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Everyday Miracles

            This year at synagogue school we’re focusing on miracles for Hanukah (last year we focused on the lights from the candles), and I’m doing a writing workshop with the kids based on Walt Whitman’s poem Miracles (, to help them see the everyday miracles in their own lives.

            There have been times in my life when I was able to feel the level of wonder Walt Whitman felt at the miracles all around him, but I haven’t been in that state of mind lately. My first thoughts are of what I don’t have, or what’s wrong, or what I’m failing at. My hope is that by actively pushing myself to think about the daily miraculous things, I might be able to regenerate my sense of wonder: like the miracle of Ellie running through the leaves, or the miracle of Cricket giving a five minute diatribe, in the form of an Aria, about why I shouldn’t be allowed to leave the apartment, or the miracle of packages arriving at my door just because I typed a few things into my phone.

“Where’s MY iPhone?

            I want bigger miracles, though. I want to stop feeling so hungry – for food or love or success or whatever else. I want to feel less pain, physical and emotional. I want all of my hard work to kick in so I can finally feel successful and capable and healthy, and safe. It’s hard to be satisfied with the little miracles when I want so much more.

The fact is, I’m struggling. My psychiatrist upped my dose of antidepressants, because my lows have been more persistent lately, even prior to my father’s death. It feels like exhaustion, but I don’t know if there’s a medical cause or a psychological one, or a mix of both. All of the research being done on Long Covid (which I don’t have, because I never got Covid, thank God) promises to offer some insight for those of us who have other long term pain disorders, but I’m not optimistic, honestly.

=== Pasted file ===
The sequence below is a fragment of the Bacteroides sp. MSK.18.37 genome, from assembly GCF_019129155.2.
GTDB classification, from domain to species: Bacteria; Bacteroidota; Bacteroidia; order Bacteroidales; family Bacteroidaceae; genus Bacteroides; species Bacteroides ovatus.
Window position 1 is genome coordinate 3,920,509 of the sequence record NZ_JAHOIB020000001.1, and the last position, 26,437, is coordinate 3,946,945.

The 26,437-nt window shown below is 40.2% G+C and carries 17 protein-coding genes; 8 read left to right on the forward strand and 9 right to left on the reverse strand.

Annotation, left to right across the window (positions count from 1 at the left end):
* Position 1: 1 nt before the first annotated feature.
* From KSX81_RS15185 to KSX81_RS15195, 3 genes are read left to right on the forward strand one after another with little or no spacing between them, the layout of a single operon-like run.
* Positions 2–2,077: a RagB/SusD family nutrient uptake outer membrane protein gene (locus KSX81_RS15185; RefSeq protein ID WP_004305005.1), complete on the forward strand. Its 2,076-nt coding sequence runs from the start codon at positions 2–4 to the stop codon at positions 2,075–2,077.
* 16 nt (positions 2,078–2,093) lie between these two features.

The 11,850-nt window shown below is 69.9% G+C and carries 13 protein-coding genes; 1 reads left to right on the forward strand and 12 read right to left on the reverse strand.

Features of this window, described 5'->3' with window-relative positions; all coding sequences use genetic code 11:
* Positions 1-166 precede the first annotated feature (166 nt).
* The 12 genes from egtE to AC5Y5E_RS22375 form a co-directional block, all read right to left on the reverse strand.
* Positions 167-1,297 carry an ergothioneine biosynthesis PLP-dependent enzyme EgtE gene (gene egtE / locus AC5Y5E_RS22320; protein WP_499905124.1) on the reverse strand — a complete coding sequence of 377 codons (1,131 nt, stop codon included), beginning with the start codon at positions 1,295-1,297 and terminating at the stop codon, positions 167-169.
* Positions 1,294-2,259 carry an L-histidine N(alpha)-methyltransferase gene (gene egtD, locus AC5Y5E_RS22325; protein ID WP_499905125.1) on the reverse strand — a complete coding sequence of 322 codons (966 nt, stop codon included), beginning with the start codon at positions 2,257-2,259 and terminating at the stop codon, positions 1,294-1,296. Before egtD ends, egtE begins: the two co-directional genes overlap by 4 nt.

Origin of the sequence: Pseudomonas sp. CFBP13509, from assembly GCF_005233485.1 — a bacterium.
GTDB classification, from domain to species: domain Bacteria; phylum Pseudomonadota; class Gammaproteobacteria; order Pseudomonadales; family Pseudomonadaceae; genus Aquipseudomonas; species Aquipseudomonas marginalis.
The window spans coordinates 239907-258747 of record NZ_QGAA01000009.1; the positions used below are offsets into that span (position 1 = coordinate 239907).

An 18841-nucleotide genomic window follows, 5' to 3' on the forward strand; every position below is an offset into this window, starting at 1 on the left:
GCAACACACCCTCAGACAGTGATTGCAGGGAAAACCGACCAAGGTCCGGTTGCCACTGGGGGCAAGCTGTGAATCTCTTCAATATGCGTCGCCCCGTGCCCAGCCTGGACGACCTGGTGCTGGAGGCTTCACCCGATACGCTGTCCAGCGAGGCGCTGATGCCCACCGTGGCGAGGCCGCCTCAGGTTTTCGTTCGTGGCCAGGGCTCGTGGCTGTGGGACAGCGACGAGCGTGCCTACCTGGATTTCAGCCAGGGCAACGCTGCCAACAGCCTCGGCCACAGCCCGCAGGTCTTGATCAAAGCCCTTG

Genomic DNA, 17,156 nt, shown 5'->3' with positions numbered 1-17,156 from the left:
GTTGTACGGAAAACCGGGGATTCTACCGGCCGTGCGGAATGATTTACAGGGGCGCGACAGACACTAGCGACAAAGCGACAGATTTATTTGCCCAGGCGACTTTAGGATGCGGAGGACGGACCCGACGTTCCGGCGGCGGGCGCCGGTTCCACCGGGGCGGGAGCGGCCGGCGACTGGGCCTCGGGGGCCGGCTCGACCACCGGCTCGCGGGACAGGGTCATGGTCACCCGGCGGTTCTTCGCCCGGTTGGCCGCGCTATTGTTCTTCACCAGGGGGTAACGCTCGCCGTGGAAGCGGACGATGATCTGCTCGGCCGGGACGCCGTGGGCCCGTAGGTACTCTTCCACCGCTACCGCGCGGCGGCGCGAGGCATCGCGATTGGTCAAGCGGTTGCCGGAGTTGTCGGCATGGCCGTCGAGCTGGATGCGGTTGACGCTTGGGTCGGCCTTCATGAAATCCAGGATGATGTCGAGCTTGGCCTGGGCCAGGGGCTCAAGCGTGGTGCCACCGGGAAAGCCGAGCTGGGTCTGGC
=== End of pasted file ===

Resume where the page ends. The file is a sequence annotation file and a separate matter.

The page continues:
My latest experiments with Intuitive Eating have led me to look into self-care more deeply, to see if there are things I could be doing to help lift my mood that I haven’t tried yet, or haven’t tried enough; things, especially, that would take the place of extra food, because I’ve been relying on food as self-care too much lately. My current project has been about collecting good memories (times when I’ve felt cared for, safe, and accepted as I am), so that when I find myself wanting to eat beyond physical hunger I can fill the space with a good memory instead.

            Some of the memories I’ve been working with are: when I was four years old and my grandfather bought me a stuffed panda that was as tall as me and he walked me and the panda, hand in hand, down the driveway to the car; and the time when my brother and I sat on the lawn during a rainstorm with a towel over our heads; and the time we stayed over at Grandma and Grandpa’s house and they took us to Lickety Split for ice cream (I probably had mint chocolate chip) and then we were allowed to choose whichever candies we wanted, and my brother and I sat in the guest room, next to the cuckoo clock, sharing our candy dots and ingesting enormous amounts of paper along the way.

“Yum, paper!”

            I’ve also been collecting songs and TV shows and movies and books that have relieved anxiety or depression in the past, so that if the sweet memories don’t help enough I can move on to visiting YouTube or Spotify mid-meal, or I could even act out a scene from Harry Potter with the dogs if nothing else works.

            I just want to feel better, but it’s all trial and error and lately I’ve been feeling like I’m treading water. I remember this feeling from summer camp, when we had to do a Buddy Call at free swim in the lake. The water was deep and opaque, so we had to go in as pairs, with each pair given a number, and midway through the session we had to call out our numbers, to make sure we were all still alive. If you weren’t at the dock when the whistles blew then you had to tread water through the whole Buddy Call, which could take a while. Under the water I was kicking my legs furiously, but above the water I had to pay close attention to the numbers being called out, so I wouldn’t miss our turn. It was exhausting, and panic inducing. I worried that I’d forget my number, or forget how to count in Hebrew letters, but most of all I worried that my legs would give out and I’d fall under the water and the lifeguards would have to dive in to search for me and they’d be pissed off at me for the rest of the summer. I didn’t have faith that my buddy would remember our number, or call it out, or save me if I started to drown. I didn’t have much faith in other people, period.

“I would save you, Mommy!”
“Yeah, sure. Me too.”

            So this writing workshop on miracles is coming at the right time, and maybe when the kids tap into their own ideas of what’s miraculous in their lives I will remember my own miracles too. My hope is, always, that if I keep trying, keep working at this process of healing, good things will come. I just wish they’d come a little bit faster.

If you haven’t had a chance yet, please check out my Young Adult novel, Yeshiva Girl, on Amazon. And if you feel called to write a review of the book, on Amazon, or anywhere else, I’d be honored.